104. Name one example of the problem of perceived appearance vs inferred reality displayed by 2-4yr olds?
    conservation of volume & conservation of numbers
  105. Name 3 examples of the problem of reversibility vs irreversibility displayed by 2-4yr olds?
    egocentric thinking, the 3 mountains problem, collective monologue
  106. What are some of the problems with the studies which claim to show Piaget's 2 kinds of cognitive limitations on young children (perceived appearance & irreversibility)?
    the tasks may have set up performance barriers such as understanding the language used in the experiment questions & perceived demand characteristics of the questions
  107. Are young children able to show a greater understanding of number concepts (that what has previously been theorised by Piaget) once performance barriers are removed from testing situations?
    yes
  108. What are 4 important reasons for understanding the development of children's understanding of health & illness concepts?
    1. encouraging healthy behaviour in children; 2. understanding children's concepts of non-directly observable phenomena; 3. reducing treatment anxiety in ill children; 4. understanding children's concept of living vs non-living things
  109. What are the 3 features of preoperational thinking in children under 7's concepts of illness?
    1. understanding of contagion is overgeneralised; 2. understanding of contamination is undergeneralised; 3. immanent justice used as a causal mechanism
  110. What did Siegal's studies of young children's understanding of contagion & immanent justice find?
    That when children were not asked leading question & were provided with alternative illness causes, they were able to make correct causal judgments of illness & show greater comprehension of invisible causes of contagion/illness
  111. In regards to the 3 facts about early attachment, what have most babies shown by 12-18months of age?
    attachment to at least 1 figure
  112. In regards to the 3 facts about early attachment, what are the 2 facts regarding styles in attachment?
    1. children show different styles of attachment; 2. these styles are relatively stable over time
  113. What are the 4 different styles of attachment of children to parents?
    1. secure; 2. avoidant; 3. resistant; 4.disorganised/disoriented
  114. What are the features of secure attachment & what percentage of children exhibit this style?
    child sees parent as a secure base & seeks contact with parent after seperation. 65%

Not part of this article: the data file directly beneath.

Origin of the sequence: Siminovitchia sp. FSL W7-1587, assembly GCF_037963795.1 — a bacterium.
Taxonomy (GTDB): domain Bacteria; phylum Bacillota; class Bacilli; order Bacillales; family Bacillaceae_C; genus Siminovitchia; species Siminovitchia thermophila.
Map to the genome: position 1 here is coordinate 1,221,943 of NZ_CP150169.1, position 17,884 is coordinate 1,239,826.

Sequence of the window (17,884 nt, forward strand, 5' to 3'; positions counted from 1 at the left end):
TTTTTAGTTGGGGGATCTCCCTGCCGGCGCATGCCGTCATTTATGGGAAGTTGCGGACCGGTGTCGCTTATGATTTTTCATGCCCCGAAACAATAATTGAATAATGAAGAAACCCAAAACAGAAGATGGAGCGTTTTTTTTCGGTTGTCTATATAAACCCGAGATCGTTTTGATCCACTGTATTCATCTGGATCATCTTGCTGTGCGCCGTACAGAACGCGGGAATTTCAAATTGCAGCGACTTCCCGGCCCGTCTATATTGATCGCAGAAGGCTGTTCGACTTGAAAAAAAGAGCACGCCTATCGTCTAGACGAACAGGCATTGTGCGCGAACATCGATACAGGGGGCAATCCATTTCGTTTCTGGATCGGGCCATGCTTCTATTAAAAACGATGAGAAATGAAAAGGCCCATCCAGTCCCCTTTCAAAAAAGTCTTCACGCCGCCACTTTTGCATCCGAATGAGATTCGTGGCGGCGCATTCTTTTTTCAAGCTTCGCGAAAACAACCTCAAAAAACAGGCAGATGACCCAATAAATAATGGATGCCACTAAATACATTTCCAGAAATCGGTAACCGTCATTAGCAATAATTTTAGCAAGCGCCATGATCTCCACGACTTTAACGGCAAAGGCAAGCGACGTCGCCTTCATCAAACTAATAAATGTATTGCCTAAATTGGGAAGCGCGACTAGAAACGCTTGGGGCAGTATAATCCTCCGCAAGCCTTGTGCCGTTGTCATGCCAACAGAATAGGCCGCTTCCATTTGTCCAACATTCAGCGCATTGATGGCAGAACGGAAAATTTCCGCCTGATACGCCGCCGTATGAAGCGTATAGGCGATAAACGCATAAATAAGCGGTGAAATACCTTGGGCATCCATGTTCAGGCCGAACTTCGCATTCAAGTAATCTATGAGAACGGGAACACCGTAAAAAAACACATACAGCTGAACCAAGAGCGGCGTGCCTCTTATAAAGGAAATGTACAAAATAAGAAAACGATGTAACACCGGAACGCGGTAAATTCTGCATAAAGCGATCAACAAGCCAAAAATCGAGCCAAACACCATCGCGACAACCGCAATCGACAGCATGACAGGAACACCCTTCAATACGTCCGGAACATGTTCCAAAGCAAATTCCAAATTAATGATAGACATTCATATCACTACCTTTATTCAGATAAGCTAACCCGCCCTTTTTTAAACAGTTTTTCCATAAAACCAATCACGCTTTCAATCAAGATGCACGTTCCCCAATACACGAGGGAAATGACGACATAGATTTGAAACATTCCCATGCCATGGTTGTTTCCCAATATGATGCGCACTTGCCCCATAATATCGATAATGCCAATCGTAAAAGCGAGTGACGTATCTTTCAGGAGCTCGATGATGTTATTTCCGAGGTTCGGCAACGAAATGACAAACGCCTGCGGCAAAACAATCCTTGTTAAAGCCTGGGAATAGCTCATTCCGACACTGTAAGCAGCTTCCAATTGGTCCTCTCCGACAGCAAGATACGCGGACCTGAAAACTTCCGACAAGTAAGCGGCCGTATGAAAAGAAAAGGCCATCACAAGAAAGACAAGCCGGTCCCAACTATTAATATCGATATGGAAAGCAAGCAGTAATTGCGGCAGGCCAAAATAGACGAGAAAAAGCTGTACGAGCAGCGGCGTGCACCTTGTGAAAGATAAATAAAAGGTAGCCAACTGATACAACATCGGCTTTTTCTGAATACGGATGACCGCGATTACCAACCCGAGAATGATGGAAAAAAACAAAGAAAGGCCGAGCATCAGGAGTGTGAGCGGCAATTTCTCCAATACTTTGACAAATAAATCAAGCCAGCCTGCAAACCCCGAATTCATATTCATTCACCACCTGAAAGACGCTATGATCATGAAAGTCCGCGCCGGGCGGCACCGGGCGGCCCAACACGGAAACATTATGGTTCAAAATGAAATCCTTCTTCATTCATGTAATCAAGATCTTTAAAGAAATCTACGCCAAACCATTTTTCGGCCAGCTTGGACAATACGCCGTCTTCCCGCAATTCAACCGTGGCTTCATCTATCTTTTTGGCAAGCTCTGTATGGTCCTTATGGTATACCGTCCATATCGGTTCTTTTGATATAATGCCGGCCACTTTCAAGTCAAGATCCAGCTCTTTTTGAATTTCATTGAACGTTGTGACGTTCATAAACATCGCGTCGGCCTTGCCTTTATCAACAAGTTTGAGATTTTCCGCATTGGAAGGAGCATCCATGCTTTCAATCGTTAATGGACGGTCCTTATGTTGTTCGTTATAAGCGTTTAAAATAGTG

115. What are the features of avoidant attachment & what percentage of children exhibit this style?
    child is non-responsive to parent & is slow to greet them after a seperation. 20%
  116. What are the features of resistant attachment & what percentage of children exhibit this style?
    child clings to parent & is angry with them following seperation. 10-15%
  117. What are the features of disorganised/disoriented attachment & what percentage of children exhibit this style?
    child shows a variety of confused & unexpected responses such as crying at unexpected times. 5-10%
  118. What are the 2 theories regarding the differences in attachment?
    1. parenting environment; 2. temperament
  119. What does the theory of parenting enviroment (as an explanation of differences in attachment) claim?
    That the degree of responsive/sensitive parenting governs the level of secure attachment displayed by the child (positively correlated)
  120. What does the theory of temperament (as an explanation of differences in attachment) claim?
    That attachment is governed by stable individual differences in early emotional expression & behaviour (like personality for babies)
  121. What are the two extreme temperament types proposed by Kagan (as a system for measuring infant temperament)?
    1. inhibited; 2. uninhibited
  122. What are the features of the inhibited temperament type proposed by Kagan (in his system for measuring infant temperament)?
    high emotional response & reactivity to novelty, high resting level of arousal in the amygdyla
  123. What are the features of the uninhibited temperament type proposed by Kagan (in his system for measuring infant temperament)?
    low emotional response & low reactivity to novelty, low levels of basal rate arousal in the amygdyla
  124. What are the differences in physiological reactions to novelty that are displayed by inhibited children in comparison to uninhibited children?
    higher heart-rate; higher levels of cortisol; pupil dialiation & blood pressure changes; differences in EEG (higher right side)
  125. According to longitudinal research, what % of babies display inhibited behaviour patterns, what % are v. comfortable with novelty, & what is the stability of these styles?
    20%, 40% and 30% retain these temperamental styles into preschool years
  126. In the study of 1-4yr olds by Fox, which group of children (grouped according to temperamental style) showed the least stability over the course of the study?
    Inhibited children. Half became less inhibited due to exposure to non-parental care (as opposed to exclusive parental care up until the age of 4yrs)